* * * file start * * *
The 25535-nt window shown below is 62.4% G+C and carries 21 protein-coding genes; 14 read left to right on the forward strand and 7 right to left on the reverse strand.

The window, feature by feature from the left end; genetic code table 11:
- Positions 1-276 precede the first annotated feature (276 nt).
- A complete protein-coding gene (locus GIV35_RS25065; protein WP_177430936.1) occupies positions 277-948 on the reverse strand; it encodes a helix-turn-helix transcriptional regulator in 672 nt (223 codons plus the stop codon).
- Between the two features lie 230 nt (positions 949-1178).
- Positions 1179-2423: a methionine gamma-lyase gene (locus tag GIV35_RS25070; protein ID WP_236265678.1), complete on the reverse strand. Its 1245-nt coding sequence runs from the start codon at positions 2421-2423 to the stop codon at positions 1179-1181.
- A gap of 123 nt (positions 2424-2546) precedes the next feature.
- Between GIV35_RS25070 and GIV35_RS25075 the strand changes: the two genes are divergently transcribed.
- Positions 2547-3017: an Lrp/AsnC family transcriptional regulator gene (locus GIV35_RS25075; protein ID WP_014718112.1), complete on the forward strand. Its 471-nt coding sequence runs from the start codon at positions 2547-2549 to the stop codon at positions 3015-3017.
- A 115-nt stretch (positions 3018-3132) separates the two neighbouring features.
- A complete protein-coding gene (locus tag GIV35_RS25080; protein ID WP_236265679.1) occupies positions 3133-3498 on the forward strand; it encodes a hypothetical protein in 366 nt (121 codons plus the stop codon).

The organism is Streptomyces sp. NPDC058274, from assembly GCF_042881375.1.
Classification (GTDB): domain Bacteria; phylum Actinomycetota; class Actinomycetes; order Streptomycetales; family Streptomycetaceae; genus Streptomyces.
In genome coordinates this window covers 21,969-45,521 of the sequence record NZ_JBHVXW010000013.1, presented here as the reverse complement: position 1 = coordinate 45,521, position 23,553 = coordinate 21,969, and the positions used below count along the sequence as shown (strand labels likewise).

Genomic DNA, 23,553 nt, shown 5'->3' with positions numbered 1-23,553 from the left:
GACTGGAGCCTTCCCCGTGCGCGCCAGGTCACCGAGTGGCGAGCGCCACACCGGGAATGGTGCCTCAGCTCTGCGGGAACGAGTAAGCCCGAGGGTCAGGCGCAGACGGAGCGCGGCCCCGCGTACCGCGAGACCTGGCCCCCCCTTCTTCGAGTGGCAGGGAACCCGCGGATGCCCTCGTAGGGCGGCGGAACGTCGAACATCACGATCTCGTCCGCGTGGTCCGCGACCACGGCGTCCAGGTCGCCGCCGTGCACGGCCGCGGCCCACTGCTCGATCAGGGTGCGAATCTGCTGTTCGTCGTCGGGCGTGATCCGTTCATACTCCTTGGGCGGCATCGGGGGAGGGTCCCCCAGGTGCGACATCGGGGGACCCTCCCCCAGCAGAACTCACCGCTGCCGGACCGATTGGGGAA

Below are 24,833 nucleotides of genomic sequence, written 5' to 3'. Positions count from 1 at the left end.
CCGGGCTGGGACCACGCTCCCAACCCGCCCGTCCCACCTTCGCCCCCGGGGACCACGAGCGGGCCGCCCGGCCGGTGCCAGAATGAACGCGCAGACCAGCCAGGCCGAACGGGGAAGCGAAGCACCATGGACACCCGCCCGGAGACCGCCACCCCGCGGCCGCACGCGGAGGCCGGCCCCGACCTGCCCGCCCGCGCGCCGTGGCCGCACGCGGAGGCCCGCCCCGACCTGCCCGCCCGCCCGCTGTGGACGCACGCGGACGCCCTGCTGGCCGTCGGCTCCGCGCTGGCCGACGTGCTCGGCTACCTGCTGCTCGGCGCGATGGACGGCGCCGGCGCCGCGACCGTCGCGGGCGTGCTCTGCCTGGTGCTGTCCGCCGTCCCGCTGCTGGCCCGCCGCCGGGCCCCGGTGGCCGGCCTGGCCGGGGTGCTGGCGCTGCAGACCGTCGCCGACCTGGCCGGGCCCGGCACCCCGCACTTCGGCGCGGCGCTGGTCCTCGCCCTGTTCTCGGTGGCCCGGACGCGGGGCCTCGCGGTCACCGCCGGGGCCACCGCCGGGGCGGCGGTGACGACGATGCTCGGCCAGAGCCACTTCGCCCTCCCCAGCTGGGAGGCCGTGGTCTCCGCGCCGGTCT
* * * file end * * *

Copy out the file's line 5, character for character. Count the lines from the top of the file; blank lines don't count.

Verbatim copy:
- Between the two features lie 230 nt (positions 949-1178).